Christoph Scheiner(redirected from Scheiner experiment)
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Scheiner, Christoph(krĭs`tôf shīn`ər), 1579?–1650, German astronomer and mathematician, a Jesuit priest. He taught at Ingolstadt, Rome, and elsewhere and became rector of a Jesuit college at Neisse, Germany, in 1622. His observation of sunspots in 1611 was recorded in two works (1612) and resulted in a controversy with Galileo, who claimed that he was the first to discover sunspots. Scheiner made over 2,000 observations of the sun and embodied the results of his studies in Rosa ursina (1630). His pioneer research on the physiology of vision appeared in his Oculus (1619).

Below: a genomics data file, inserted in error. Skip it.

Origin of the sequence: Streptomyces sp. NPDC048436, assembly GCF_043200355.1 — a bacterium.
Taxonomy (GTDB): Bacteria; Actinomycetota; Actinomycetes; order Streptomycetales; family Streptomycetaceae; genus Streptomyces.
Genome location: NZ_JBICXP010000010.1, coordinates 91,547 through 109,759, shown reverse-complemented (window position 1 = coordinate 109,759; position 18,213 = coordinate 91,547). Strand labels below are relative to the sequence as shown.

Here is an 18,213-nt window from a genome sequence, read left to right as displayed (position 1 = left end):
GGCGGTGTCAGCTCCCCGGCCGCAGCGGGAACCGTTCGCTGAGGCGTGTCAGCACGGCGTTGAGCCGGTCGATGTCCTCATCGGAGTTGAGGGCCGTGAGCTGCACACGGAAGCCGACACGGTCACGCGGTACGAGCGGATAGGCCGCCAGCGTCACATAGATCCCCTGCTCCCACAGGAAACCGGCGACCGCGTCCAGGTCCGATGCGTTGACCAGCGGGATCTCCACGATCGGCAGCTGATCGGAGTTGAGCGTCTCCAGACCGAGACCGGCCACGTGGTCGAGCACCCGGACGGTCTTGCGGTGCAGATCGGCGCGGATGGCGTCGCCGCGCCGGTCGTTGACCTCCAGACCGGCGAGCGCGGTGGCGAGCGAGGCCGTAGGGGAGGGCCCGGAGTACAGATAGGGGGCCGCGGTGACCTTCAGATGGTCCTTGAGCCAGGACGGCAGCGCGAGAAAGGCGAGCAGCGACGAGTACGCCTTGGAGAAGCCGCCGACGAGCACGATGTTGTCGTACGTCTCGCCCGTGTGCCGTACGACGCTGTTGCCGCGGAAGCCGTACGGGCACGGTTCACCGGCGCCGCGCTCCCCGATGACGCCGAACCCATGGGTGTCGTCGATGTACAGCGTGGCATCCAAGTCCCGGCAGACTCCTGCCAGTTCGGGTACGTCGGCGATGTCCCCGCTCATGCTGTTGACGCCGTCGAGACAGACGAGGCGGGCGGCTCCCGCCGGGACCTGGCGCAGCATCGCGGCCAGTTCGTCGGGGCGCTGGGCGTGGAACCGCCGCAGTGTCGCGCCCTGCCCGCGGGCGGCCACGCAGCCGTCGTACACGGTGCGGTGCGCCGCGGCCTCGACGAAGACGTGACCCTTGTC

Born July 25, 1575, in Wald, near the city of Mindelheim; died July 18,1650, in Neisse. German astronomer, physicist, and mathematician.
Scheiner’s principal works were in the field of observational astronomy. In 1611, independently of Galileo and I. Fabricius, he discovered spots and faculae on the sun and determined the period of the sun’s rotation and the tilt of its axis relative to the plane of the ecliptic. In 1613, Scheiner constructed a telescope that is considered the world’s first refractor.